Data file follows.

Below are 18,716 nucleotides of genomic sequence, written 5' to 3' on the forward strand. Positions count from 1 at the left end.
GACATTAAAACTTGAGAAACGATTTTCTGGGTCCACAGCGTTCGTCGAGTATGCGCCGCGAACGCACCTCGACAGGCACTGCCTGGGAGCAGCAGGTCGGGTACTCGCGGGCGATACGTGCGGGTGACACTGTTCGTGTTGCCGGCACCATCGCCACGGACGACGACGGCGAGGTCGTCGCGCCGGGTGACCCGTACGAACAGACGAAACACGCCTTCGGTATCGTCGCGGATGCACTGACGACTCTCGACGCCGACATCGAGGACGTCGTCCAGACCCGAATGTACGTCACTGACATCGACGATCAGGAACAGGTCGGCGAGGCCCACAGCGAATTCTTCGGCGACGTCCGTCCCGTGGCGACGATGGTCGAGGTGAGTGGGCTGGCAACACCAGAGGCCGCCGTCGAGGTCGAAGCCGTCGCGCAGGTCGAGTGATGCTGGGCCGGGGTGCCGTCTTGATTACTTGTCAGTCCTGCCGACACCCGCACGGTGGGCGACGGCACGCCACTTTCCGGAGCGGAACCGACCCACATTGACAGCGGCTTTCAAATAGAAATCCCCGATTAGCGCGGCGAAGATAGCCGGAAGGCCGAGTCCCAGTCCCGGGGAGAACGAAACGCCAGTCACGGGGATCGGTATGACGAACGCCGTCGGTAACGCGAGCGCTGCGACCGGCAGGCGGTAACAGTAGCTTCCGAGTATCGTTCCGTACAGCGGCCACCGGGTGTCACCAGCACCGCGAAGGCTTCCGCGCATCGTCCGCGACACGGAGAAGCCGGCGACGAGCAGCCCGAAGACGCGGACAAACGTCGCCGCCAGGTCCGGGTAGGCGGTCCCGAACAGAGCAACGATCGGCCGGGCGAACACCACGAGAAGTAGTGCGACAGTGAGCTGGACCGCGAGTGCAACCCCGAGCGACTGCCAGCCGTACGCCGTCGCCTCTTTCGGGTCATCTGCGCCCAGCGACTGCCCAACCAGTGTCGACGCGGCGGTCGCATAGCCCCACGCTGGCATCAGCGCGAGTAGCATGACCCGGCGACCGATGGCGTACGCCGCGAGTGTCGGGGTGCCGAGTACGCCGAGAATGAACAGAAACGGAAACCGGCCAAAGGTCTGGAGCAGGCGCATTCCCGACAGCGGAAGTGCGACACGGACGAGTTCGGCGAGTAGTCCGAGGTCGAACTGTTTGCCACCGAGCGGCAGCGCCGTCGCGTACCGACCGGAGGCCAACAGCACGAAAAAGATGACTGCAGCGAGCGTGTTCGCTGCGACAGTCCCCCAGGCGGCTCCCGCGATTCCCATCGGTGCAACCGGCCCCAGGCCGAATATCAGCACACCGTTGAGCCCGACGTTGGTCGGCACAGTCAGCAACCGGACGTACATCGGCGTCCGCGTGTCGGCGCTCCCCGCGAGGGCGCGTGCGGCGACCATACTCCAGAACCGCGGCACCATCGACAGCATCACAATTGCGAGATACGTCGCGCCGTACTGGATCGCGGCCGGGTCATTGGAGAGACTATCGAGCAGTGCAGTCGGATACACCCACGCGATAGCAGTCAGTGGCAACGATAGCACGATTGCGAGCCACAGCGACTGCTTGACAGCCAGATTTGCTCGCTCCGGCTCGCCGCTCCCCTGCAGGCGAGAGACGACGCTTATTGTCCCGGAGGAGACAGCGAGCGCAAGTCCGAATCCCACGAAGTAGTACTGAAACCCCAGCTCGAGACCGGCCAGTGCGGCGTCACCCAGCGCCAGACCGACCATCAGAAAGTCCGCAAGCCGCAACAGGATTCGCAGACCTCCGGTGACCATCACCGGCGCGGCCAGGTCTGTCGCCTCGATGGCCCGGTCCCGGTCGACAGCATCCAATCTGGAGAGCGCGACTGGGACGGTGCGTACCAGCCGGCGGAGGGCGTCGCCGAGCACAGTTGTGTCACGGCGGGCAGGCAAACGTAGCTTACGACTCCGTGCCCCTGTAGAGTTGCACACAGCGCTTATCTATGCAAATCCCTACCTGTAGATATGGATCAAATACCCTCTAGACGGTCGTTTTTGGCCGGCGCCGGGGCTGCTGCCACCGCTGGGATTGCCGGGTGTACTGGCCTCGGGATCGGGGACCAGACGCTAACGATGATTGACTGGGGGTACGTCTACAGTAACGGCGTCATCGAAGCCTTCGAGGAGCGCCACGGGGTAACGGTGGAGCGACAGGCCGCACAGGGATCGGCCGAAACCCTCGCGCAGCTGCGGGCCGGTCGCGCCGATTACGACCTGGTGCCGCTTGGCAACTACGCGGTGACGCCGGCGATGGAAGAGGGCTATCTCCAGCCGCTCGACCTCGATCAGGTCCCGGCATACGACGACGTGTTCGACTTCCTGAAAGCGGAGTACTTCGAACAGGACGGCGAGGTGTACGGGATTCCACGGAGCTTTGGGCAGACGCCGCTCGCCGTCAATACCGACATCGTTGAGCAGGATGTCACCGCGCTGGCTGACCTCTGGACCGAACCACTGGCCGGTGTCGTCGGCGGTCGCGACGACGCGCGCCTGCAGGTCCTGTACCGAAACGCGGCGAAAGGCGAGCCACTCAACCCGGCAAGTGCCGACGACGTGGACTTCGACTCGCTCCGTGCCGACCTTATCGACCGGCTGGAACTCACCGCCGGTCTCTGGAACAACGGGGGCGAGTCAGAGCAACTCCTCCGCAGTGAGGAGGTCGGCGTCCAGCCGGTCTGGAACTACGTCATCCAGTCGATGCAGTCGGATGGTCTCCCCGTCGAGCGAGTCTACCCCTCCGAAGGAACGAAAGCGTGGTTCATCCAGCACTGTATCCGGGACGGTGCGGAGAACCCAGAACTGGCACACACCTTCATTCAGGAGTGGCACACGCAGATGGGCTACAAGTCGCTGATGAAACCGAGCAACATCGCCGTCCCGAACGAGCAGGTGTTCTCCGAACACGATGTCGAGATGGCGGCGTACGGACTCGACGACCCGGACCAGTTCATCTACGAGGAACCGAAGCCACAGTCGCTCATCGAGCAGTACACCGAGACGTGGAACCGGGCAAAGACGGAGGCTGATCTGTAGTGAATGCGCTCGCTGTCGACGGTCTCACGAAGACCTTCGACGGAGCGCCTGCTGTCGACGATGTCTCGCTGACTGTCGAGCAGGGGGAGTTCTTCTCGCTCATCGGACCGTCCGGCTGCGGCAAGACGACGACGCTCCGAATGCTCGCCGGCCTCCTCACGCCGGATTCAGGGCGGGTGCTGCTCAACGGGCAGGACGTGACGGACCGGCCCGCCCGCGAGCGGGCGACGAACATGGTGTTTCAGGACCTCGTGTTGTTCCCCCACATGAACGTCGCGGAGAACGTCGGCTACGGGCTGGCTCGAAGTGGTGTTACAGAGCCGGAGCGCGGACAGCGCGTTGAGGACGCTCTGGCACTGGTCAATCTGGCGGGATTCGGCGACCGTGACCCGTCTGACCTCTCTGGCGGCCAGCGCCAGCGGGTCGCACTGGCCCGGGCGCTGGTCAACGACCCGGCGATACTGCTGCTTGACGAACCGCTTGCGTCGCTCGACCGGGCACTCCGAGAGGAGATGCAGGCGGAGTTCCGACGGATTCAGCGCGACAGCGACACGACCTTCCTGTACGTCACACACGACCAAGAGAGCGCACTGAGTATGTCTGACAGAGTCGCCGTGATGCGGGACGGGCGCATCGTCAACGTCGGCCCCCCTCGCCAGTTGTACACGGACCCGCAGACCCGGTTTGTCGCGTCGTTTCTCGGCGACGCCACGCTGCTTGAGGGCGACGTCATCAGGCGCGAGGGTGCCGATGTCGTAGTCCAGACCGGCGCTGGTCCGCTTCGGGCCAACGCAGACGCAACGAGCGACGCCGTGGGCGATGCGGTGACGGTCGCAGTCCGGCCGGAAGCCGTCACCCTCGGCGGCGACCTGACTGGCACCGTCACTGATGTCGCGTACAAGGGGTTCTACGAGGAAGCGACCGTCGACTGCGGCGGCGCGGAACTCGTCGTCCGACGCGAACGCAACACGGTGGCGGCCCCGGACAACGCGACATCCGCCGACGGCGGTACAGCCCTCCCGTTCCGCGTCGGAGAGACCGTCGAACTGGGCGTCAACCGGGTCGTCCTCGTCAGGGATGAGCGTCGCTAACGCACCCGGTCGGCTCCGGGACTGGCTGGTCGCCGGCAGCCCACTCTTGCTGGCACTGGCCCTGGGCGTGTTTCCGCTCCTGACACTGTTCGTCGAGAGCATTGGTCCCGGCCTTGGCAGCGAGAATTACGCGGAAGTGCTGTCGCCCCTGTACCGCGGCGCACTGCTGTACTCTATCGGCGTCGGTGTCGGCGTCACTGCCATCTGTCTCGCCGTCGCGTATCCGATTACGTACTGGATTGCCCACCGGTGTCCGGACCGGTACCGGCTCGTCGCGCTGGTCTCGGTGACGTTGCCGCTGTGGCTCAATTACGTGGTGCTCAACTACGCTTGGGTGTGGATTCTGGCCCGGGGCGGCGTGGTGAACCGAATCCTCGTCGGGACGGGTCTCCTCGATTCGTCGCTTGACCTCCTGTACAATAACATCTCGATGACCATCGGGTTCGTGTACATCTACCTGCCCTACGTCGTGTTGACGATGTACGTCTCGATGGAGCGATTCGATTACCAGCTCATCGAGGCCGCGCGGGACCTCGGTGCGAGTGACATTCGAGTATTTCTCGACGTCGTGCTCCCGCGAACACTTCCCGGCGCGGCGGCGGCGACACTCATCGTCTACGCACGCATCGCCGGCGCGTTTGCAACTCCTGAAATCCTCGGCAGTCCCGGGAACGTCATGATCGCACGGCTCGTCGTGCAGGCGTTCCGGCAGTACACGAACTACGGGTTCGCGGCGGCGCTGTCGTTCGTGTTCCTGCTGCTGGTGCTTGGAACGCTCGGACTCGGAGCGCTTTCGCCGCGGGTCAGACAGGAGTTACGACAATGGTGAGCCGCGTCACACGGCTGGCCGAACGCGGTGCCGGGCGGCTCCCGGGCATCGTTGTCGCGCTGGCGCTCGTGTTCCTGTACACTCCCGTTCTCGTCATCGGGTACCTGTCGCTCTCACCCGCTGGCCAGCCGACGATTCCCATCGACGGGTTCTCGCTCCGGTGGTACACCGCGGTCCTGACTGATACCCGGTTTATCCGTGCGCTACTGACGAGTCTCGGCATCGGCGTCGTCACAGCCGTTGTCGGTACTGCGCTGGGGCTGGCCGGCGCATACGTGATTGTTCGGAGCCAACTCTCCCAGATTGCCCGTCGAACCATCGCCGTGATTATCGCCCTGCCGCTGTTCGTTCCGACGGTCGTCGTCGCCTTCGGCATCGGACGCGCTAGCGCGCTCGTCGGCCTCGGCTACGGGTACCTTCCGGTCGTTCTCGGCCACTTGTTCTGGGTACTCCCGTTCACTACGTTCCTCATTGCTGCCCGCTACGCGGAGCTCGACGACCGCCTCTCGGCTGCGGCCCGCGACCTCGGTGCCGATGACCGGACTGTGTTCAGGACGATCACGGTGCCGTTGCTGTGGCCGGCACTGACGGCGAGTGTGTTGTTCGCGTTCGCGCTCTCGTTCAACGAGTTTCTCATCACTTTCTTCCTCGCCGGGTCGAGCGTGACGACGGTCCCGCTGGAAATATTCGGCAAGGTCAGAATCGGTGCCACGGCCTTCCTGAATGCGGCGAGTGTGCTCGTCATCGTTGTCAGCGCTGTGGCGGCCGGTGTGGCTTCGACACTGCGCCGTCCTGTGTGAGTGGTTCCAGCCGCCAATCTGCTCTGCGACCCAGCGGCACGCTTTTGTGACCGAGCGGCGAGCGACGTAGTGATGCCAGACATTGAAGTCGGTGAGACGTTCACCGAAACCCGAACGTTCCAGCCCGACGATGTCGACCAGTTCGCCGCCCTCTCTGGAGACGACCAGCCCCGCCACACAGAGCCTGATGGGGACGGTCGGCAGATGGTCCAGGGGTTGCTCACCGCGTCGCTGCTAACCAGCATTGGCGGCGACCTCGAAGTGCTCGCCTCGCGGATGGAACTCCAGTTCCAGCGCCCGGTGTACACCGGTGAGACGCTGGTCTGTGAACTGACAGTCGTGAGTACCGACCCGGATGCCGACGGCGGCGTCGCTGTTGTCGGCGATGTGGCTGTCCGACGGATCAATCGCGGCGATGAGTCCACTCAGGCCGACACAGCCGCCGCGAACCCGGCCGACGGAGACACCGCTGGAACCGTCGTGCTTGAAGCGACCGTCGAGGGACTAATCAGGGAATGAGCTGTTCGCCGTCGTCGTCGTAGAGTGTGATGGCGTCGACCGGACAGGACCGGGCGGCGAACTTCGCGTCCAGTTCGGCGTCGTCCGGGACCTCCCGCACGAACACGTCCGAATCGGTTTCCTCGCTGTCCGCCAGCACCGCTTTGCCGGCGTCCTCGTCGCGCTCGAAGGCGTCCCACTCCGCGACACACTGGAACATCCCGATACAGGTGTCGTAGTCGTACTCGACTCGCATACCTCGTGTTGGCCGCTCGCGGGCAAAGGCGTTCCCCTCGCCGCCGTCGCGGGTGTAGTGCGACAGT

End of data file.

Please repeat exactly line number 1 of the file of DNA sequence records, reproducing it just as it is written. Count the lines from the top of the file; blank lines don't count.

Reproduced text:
Below are 18,716 nucleotides of genomic sequence, written 5' to 3' on the forward strand. Positions count from 1 at the left end.